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Esports....."Don't hate the player, hate the game"

I remember the days when I use to play FIFA 99, Golden eye on the N64 and Mortal Kombat with my friends, at the most we use to put in a £2 stake with the winner taking it all. Well things have dramatically changed since the late 90's as I was introduced to the world of Esports. I remember seeing the below video going viral in the early days of YouTube as it was branded 'one of the "most epic comebacks in Esports history".' I am not the biggest fan of fighting games but but I can appreciate what took place in the final round of this Street Fighter III tournament.

As the gaming industry has expanded over the years I began to look into the earnings and the opportunities it has brought to the mainstream players. According to Forbes the highest earning gamer of 2019 was Tyler Blevins who took home $17million, my winnings as a teenager when playing mini tournaments with my friends were miniscule compared to this. Esports have allowed players & gamers to enhance their personal brand and branch out to so many different arenas. You have live stream gaming platforms such as Twitch who have a Partner program - this helps gamers to monetise their brand by offering a subscription service, shared revenue from ads displayed on their channel and allowing viewers to virtually cheer for them by paying for "bits". When I saw the earnings of these gamers I decided to look at the tax implications regarding their earnings. I saw a post on Instagram regarding Kyle Giersdorf the winner of a Fortnite tournament supposedly pocketing $3 million but having to pay approximately $1.5Million in US taxes. The post went onto mention that Kyle was not advised on being tax efficient, although this may be true I could not help to think he is only sixteen years old. I came across an article on guru gamer that stated he needed to pay both State and Federal Government tax hence the large tax bill. The tax implications are not that straightforward as Esports is very much an international arena especially in times like this where a pandemic moved these tournaments online. It is important to note that it's not only the players that are taxed but also the gaming platforms. These tax implications include so many different aspects of gaming such as: foreign income from viewership, sales of in app features outside of the platform's home territory, sales of apparel outside of the platform's home territory, service fees received outside of the gaming platform's home territory (marketing, advertising & promotion). It looks like the US in particular will be coming down with an Iron fist when it comes to taxes. you can read more about this on Thomson Reuters. I listened to a podcast which had a well known Esports competitor called Marcus 'Packz' Parker who gave further insight into how the world of Esports works. The first thing that surprised me is that some tournaments are not necessarily 1 vs 1 but they also include team games; some competitors even get paid to compete & attend events which can be lucrative. Esports players require a high level dedication, precision i.e analysing frame data, constantly second guessing your opponent's next movement and hours of practice (Marcus specialises in fighting games in particular). Marcus also mentions that COVID has been a gift and a curse for the Esports/gaming industry - national lockdowns have helped increase online content creation but on the other hand it has made online tournaments become difficult, the slightest bit of internet lag can be make or break when competing against other gamers. Now not everyone is a die hard gamer or can dedicate the level of practice to be the best in the world but some still want to be involved in these events. I have a friend that is an all round gamer but no where near international level, he usually pre orders his favourite games, has late night online game sessions with friends and has attended many gaming exhibitions; so what did he do to be involved in Esports? He wrote to his local council to use a venue and hosted his own Esports tournament and as he is a graphic designer he was able to create online flyers to market his local tournament in London. Although it was on a smaller scale compared to the international stages it still allowed him to be actively involved in the Esports whilst still making some extra money for himself. In conclusion Esports will continue to grow as its popularity increases, major corporate brands are sponsoring & backing these events such as Honda, Coca Cola and Mercedes; You can see Sportytell's list of top 10 Esports sponsors in 2021. If you click on the image below it will take you to the Esports guide which provides information on the latest tournaments, prize money and the specific game each tournament involves. There is so much content online that I cannot help to take more notice of the gaming industry.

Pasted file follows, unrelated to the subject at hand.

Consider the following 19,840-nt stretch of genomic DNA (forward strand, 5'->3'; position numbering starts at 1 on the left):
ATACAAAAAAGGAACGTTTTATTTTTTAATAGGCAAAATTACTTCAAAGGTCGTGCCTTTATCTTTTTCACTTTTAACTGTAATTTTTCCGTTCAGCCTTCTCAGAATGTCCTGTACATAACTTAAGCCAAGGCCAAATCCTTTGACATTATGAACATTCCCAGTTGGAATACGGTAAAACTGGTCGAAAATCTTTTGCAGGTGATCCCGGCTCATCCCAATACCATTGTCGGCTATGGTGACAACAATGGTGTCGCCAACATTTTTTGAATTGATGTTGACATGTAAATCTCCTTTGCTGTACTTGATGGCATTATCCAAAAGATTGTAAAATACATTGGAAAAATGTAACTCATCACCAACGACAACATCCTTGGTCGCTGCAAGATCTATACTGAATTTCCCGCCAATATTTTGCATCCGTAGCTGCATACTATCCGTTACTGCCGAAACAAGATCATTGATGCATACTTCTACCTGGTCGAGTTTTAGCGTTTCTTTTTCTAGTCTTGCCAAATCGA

Let me know what you think of Esports and what type of games you take an interest in. I am interested to see how many readers are interested in Esports and whether they have or will consider competing in the future. If there any readers that compete professionally please share your experiences as I would be interested to hear about this.



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